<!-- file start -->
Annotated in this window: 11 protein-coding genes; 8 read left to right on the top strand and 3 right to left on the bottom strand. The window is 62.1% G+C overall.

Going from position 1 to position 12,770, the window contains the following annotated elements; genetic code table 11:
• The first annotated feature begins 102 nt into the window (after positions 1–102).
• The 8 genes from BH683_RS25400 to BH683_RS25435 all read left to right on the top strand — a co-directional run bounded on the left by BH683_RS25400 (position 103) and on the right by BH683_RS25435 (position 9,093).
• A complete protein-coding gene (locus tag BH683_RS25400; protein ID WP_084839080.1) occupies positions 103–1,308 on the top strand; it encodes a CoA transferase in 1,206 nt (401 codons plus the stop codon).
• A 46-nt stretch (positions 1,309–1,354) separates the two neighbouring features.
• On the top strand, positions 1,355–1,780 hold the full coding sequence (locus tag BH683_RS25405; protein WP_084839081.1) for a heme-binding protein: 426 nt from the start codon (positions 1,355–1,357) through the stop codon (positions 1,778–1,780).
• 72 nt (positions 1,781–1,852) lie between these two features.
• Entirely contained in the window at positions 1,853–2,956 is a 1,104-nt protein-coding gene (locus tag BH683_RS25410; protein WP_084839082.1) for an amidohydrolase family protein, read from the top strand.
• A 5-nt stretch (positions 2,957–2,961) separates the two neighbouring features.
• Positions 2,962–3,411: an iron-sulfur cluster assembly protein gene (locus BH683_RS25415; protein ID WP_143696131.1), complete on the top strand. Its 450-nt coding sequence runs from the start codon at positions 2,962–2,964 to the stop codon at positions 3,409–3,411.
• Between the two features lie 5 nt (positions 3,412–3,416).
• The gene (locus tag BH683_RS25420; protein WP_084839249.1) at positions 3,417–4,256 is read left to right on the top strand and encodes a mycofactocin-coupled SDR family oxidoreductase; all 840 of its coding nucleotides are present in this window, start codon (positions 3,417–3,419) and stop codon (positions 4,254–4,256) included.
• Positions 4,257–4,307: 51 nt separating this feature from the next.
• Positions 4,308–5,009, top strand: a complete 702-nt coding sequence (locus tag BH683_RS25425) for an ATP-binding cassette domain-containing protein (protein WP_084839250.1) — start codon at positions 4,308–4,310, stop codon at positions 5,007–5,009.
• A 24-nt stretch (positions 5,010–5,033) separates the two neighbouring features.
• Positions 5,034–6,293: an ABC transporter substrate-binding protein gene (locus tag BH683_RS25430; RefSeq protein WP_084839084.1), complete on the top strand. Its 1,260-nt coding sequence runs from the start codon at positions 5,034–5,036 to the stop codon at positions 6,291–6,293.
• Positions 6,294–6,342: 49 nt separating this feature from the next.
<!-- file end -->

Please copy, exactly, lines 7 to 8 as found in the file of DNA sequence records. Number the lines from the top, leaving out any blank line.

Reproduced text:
• On the top strand, positions 1,355–1,780 hold the full coding sequence (locus tag BH683_RS25405; protein WP_084839081.1) for a heme-binding protein: 426 nt from the start codon (positions 1,355–1,357) through the stop codon (positions 1,778–1,780).
• 72 nt (positions 1,781–1,852) lie between these two features.